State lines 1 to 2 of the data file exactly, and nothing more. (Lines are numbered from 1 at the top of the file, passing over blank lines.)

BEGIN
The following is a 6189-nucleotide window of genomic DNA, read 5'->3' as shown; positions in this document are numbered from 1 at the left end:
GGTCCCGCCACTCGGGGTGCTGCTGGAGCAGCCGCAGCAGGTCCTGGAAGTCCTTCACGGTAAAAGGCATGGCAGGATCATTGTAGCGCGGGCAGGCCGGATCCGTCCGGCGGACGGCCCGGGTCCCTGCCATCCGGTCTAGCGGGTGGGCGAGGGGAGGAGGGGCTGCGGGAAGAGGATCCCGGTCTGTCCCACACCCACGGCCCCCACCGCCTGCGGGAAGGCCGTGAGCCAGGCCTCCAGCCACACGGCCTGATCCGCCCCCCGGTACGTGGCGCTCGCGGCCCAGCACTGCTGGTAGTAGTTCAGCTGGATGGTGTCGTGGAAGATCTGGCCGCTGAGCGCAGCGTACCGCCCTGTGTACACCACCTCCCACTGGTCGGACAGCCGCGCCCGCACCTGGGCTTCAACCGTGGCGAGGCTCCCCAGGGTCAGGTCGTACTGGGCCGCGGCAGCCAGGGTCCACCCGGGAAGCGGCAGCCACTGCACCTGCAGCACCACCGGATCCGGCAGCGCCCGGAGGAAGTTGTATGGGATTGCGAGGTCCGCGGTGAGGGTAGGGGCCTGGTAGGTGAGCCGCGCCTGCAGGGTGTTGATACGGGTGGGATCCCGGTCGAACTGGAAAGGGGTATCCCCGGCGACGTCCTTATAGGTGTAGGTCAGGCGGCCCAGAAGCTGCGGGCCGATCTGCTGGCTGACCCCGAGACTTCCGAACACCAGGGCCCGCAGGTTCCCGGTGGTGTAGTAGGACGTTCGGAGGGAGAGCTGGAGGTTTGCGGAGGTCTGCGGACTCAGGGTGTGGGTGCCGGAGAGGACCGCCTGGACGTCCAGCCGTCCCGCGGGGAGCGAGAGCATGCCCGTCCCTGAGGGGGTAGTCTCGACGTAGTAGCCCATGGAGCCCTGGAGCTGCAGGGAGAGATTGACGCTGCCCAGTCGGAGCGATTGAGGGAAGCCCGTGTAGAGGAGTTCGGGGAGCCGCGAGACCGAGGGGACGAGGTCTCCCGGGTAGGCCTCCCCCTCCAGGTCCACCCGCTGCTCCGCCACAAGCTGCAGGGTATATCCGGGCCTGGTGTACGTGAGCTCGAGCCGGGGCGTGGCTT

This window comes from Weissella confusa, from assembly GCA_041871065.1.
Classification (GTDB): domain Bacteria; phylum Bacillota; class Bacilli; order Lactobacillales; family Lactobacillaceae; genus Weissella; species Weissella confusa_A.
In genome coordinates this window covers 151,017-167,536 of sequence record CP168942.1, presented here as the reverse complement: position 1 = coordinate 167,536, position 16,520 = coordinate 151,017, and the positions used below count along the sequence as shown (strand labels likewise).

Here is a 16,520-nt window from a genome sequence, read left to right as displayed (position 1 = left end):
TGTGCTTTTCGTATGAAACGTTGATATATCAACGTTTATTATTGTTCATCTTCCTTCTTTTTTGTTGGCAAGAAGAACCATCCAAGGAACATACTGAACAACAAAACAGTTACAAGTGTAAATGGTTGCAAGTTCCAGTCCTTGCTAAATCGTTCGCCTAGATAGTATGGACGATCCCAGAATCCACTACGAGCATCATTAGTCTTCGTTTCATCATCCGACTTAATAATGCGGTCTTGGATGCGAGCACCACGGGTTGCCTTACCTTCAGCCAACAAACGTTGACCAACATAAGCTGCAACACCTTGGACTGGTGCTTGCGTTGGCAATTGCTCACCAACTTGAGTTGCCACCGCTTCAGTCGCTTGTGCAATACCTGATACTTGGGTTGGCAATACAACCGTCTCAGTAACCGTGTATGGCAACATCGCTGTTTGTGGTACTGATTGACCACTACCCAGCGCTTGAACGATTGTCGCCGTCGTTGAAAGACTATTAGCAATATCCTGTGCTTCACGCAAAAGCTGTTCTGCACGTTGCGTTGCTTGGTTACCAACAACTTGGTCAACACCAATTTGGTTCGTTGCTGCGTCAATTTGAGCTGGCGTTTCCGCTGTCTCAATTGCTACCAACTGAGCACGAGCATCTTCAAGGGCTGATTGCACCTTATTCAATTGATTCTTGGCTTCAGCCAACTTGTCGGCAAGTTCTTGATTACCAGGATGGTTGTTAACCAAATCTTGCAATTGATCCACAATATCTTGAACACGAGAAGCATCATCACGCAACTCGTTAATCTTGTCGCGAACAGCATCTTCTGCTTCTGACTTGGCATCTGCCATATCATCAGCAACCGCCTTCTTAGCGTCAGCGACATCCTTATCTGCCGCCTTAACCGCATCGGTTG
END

The following is a 6189-nucleotide window of genomic DNA, read 5'->3' as shown; positions in this document are numbered from 1 at the left end:
GGTCCCGCCACTCGGGGTGCTGCTGGAGCAGCCGCAGCAGGTCCTGGAAGTCCTTCACGGTAAAAGGCATGGCAGGATCATTGTAGCGCGGGCAGGCCGGATCCGTCCGGCGGACGGCCCGGGTCCCTGCCATCCGGTCTAGCGGGTGGGCGAGGGGAGGAGGGGCTGCGGGAAGAGGATCCCGGTCTGTCCCACACCCACGGCCCCCACCGCCTGCGGGAAGGCCGTGAGCCAGGCCTCCAGCCACACGGCCTGATCCGCCCCCCGGTACGTGGCGCTCGCGGCCCAGCACTGCTGGTAGTAGTTCAGCTGGATGGTGTCGTGGAAGATCTGGCCGCTGAGCGCAGCGTACCGCCCTGTGTACACCACCTCCCACTGGTCGGACAGCCGCGCCCGCACCTGGGCTTCAACCGTGGCGAGGCTCCCCAGGGTCAGGTCGTACTGGGCCGCGGCAGCCAGGGTCCACCCGGGAAGCGGCAGCCACTGCACCTGCAGCACCACCGGATCCGGCAGCGCCCGGAGGAAGTTGTATGGGATTGCGAGGTCCGCGGTGAGGGTAGGGGCCTGGTAGGTGAGCCGCGCCTGCAGGGTGTTGATACGGGTGGGATCCCGGTCGAACTGGAAAGGGGTATCCCCGGCGACGTCCTTATAGGTGTAGGTCAGGCGGCCCAGAAGCTGCGGGCCGATCTGCTGGCTGACCCCGAGACTTCCGAACACCAGGGCCCGCAGGTTCCCGGTGGTGTAGTAGGACGTTCGGAGGGAGAGCTGGAGGTTTGCGGAGGTCTGCGGACTCAGGGTGTGGGTGCCGGAGAGGACCGCCTGGACGTCCAGCCGTCCCGCGGGGAGCGAGAGCATGCCCGTCCCTGAGGGGGTAGTCTCGACGTAGTAGCCCATGGAGCCCTGGAGCTGCAGGGAGAGATTGACGCTGCCCAGTCGGAGCGATTGAGGGAAGCCCGTGTAGAGGAGTTCGGGGAGCCGCGAGACCGAGGGGACGAGGTCTCCCGGGTAGGCCTCCCCCTCCAGGTCCACCCGCTGCTCCGCCACAAGCTGCAGGGTATATCCGGGCCTGGTGTACGTGAGCTCGAGCCGGGGCGTGGCTT